7th Dec 2019

Croatians burn EU flag following Hague court ruling

  • The EU flag already hangs from several Croatian government buildings (Photo: Damien Smith)

Support for the European Union has plummeted in candidate country Croatia, where thousands of people took to the streets over the weekend to protest against a UN court ruling which handed two popular wartime generals lengthy prison sentences.

Up to 30,000 Croats marched through the rainy streets of Zagreb on Saturday (16 April) to show their support for Ante Gotovina and Mladan Markac, after the two men were sentenced a day earlier to 24 and 18 years in jail respectively.

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The Hague criminal court said the ex-generals had played a key role in Croatia's 1995 state-led campaign to drive out ethnic Serbs.

Brussels has made the prosecution of all war crimes suspects in former Yugoslav republics a key requirement of EU membership, but Friday's court decision has sparked outcry in the country tipped to become the EU's 28th member.

Protest banners read "I love Croatia, not the EU", and "Go away EU", reports Reuters. EU flags were burnt in Zagreb's central Bana Jelacica Square, with smaller demonstrators also taking place in the streets in Osijek and Split.

Marchers chanted calls of "treason" because of what organisers say is the failure of political leaders to protect the dignity of war veterans.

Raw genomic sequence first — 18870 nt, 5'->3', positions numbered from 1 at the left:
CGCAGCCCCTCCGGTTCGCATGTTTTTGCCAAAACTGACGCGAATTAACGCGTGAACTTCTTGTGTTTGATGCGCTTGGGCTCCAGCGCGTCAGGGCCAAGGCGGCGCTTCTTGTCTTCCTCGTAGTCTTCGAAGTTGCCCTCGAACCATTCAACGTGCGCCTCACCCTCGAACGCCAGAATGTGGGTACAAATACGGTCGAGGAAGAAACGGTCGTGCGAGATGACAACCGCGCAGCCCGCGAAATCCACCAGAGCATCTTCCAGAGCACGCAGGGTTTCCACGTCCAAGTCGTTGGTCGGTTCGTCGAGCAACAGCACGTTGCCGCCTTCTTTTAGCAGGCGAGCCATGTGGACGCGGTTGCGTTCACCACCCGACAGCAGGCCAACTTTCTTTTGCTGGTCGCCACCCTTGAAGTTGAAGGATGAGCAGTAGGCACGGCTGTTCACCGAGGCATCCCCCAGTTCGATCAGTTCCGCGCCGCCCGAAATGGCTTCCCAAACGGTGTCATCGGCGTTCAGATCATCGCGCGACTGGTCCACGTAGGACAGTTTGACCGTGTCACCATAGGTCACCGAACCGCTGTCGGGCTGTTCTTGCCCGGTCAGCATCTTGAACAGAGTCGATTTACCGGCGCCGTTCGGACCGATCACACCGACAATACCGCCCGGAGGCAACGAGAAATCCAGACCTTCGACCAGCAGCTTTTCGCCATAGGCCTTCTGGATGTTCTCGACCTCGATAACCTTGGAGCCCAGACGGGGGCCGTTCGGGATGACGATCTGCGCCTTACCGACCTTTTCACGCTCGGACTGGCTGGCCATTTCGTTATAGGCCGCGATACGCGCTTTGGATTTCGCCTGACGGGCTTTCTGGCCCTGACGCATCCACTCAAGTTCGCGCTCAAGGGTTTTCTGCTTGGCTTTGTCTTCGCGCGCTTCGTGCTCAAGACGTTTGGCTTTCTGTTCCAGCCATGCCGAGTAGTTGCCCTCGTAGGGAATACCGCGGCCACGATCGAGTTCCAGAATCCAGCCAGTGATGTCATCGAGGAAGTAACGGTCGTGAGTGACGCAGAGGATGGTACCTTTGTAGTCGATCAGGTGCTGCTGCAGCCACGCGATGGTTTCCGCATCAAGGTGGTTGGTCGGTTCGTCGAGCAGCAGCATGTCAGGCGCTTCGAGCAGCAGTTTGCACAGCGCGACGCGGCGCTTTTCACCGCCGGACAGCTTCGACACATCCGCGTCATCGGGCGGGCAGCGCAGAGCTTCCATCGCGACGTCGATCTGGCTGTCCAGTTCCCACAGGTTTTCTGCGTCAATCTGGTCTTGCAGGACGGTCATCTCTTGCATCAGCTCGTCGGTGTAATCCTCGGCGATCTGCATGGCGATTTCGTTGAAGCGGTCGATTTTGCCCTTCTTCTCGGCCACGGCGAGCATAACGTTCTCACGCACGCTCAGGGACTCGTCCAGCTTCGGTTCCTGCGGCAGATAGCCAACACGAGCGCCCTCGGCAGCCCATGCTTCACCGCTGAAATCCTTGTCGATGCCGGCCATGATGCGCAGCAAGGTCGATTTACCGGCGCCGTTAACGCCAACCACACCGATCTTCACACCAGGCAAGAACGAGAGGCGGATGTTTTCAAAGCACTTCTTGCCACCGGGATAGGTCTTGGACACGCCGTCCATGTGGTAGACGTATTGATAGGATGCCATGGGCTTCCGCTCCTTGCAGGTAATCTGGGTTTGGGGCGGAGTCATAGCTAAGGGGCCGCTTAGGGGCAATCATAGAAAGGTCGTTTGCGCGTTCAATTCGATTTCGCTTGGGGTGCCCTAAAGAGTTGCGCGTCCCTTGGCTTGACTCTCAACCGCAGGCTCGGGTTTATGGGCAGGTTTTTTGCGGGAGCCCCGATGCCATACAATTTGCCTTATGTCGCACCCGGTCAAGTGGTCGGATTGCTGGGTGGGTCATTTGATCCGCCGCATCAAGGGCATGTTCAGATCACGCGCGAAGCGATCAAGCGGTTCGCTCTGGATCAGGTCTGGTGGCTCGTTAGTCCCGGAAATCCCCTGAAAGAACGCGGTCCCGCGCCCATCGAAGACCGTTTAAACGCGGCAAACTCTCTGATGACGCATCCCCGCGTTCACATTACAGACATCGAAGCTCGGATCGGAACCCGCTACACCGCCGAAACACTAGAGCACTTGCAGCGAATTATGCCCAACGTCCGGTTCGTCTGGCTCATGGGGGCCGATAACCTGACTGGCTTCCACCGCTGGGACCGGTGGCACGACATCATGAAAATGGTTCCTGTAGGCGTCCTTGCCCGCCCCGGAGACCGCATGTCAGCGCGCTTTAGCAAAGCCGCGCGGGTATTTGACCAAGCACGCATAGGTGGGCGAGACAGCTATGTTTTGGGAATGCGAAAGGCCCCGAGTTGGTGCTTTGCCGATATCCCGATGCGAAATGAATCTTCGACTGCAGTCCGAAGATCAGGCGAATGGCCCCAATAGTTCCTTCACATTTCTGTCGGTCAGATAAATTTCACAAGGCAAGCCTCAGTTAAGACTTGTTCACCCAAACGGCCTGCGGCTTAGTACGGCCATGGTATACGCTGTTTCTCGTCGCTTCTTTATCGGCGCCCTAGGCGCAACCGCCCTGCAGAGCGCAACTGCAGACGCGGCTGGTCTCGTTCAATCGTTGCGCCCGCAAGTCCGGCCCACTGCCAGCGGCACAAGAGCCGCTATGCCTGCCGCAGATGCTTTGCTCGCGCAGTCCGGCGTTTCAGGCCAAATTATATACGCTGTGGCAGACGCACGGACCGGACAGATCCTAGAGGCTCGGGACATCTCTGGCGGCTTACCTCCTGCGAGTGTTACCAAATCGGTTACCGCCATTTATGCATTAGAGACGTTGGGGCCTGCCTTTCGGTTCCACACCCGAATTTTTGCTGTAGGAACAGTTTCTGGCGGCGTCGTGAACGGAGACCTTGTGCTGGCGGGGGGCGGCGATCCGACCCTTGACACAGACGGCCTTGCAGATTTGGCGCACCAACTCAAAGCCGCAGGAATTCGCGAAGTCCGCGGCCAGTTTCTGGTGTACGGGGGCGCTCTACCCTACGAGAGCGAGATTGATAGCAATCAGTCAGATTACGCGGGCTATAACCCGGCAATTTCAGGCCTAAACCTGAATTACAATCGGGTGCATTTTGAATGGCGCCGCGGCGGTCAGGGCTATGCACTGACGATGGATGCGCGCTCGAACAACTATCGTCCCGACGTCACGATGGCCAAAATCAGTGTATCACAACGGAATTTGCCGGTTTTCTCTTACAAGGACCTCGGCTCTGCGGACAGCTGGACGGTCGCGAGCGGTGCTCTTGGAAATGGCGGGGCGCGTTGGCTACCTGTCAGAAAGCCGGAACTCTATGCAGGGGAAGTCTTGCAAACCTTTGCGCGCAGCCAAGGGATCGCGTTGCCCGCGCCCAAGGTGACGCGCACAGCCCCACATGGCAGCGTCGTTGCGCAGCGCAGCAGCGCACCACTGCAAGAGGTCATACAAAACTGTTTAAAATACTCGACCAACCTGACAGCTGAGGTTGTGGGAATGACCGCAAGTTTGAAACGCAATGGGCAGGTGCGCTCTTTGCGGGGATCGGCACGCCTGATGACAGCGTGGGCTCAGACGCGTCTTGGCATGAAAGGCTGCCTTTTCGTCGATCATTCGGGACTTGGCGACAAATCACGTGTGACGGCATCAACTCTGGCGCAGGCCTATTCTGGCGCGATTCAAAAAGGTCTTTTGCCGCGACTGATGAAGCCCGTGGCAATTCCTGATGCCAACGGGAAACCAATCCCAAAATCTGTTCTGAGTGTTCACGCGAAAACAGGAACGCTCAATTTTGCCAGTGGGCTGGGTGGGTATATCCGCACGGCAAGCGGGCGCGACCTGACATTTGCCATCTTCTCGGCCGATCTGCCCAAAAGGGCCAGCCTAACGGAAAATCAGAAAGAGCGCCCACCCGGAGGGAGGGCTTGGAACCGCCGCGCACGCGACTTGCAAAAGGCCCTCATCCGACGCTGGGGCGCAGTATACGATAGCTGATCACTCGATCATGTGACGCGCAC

"Croatia between revolt and nausea: were we the aggressors?" read the frontpage of the influential Jutarnji List newspaper, sporting a large photo of Gotovina.

Initiated when Croatia declared independence from the former Yugoslavia, the country's 'Homeland War' between 1991 and 1995 resulted in the murder of several hundred civilians and the use of intimidation to force roughly 100,000 ethnic Serbs to flee the state permanently.

On Friday the UN tribunal said the army commander who led Croatian forces to victory, Gotovina, played a significant role in the war crimes and crimes against humanity, as did special police commander Markac. A third general, Ivan Cermak, was acquitted.

Both men are considered popular heroes by the vast majority of Croats, with a fresh poll on Sunday suggesting support for EU membership has fallen sharply in the span of one week.

TV broadcaster Nova reported that support for EU accession had dropped from 60 per cent of respondents a week ago to 35 percent now. In the survey, 93 percent of respondents said the ruling against Gotovina and Markac as unfair.

Croatia was accepted as an official candidate for EU membership in 2004, with the arrest of Gotovina a year later in the Canary Islands - after Zagreb provided critical intelligence - helping to get formal entry negotiations underway.

The Hungarian EU presidency has declared it wants those talks to finish this June, leading to possible Croatian membership in 2012-13.

Any decision to join the EU would first have to be approved by popular referendum in the country however, with Sunday's poll suggesting such a vote would be rejected if held at the current juncture.

In March the European Commission also highlighted a list of outstanding reforms which Zagreb needs to carry out if it is to meet the June deadline, including further justice reforms, war crime prosecution and the fight against graft.

A border dispute with Slovenia had previously threatened to derail the accession process, but a resolution was found.

Watch images from the ‘For the Homeland' demonstration that was held on Saturday as a result of war crime convictions for Croatian generals Gotovina and Markac on Ban Jelacic square in Zagreb. This video was produced by Dragan Matić and Isabella Vujica.

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